SYDNEY (Reuters Life!) - Australian English went green in 2009 as growing concern about climate change made its mark on the nation’s language, according to latest version of Australia’s largest dictionary.
About 5,000 new words have been added to the fifth version of Australia’s Macquarie Dictionary that is being launched this week, many relating to the environment and climate change such as “acid shock,” “ecowarrior” and “ecological footprint.”
“We have held strong concerns for the environment for decades, but the degree of worry and the sense of urgency with which we now view climate change have increased in recent years,” Professor Stephen Leeder from the University of Sydney said in an introduction to the new edition.
“A new economics vocabulary of climate change is evolving.”
The dictionary’s editor, Sue Butler, said the updated book is meant to be a snapshot of modern English in Australia, covering the language spoken in schools, workplaces and homes. The dictionary dates back to 1981.
“It has all the detail of carbon markets and there’s nothing more serious than that at the moment, but equally it has the bling and the treggings and the fashion,” she told Australia’s ABC Radio. Treggings are trousers so tight they look like leggings.
Butler said the new contributions had also been heavily influenced by the global financial crisis, which is referred to as the GFC in Australia, pop culture and the Internet.
New economic related entries include “moral hazard,” “ninja loan,” “toxic debt” and “zombie debt.”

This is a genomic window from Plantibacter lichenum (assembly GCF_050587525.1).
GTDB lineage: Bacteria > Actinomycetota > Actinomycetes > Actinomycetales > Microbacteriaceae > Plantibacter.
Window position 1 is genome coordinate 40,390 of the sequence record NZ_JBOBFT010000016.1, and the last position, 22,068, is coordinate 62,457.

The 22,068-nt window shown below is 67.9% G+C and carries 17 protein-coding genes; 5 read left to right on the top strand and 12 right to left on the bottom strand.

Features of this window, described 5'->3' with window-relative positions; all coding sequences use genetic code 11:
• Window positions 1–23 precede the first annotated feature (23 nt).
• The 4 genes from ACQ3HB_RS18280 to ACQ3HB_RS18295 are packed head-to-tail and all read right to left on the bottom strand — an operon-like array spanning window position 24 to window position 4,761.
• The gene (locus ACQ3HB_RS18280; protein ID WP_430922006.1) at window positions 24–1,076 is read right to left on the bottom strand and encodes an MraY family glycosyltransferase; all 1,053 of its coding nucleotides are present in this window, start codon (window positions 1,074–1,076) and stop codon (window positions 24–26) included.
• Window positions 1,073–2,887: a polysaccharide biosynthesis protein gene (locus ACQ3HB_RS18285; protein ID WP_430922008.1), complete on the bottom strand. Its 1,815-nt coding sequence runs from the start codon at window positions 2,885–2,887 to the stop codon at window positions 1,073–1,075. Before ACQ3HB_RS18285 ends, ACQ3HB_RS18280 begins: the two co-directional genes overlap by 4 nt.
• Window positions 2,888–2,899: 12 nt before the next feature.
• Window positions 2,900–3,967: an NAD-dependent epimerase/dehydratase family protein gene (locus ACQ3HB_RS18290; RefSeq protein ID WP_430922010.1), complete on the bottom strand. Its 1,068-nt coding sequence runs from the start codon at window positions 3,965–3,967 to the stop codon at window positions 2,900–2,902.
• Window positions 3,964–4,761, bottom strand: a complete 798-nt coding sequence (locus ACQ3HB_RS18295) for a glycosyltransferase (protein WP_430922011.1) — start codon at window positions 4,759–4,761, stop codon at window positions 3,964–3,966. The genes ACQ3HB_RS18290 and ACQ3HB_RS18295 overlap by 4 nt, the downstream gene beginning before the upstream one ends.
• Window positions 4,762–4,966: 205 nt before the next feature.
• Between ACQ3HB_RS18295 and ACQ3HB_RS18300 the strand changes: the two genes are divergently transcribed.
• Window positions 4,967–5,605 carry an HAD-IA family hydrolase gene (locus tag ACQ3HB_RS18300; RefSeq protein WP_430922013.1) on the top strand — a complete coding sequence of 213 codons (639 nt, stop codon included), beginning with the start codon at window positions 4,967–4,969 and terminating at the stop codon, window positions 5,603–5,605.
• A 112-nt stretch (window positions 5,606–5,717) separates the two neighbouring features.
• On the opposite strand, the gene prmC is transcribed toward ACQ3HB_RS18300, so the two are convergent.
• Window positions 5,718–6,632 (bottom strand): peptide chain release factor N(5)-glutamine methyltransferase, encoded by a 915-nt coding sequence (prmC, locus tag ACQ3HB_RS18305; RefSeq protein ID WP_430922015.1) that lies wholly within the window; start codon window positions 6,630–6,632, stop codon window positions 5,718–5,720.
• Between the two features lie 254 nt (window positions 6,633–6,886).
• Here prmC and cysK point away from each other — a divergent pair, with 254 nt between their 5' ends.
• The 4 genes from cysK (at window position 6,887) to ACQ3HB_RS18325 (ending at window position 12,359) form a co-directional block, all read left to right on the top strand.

Newcomers from the Internet include “breadcrumb navigation,” or an online navigation aid showing users’ the path to their current location, and “celeblog” or blogs about one or more celebrities.
Popular culture has led to inclusions such as “boyzilian wax,” a Brazilian body hair removal for men, “pimp cup,” an over-the-top drinking cup with bling and “shwopping,” a combination of shopping and swapping through the Internet.
Other new words of interest were listed as “click-and-mortar,” a business model combining offline and online operations, “first-person shooter” in video games, “flashpacker” or a business class backpacker, and “gene bank,” which is used to preserve genetic material.
The Macquarie Dictionary is named after colonial governor Lachlan Macquarie, who transformed the state of New South Wales from a penal colony to a free settlement about 200 years ago, planting the seeds for Australia’s foundation.
Reporting by Belinda Goldsmith, Editing by Miral Fahmy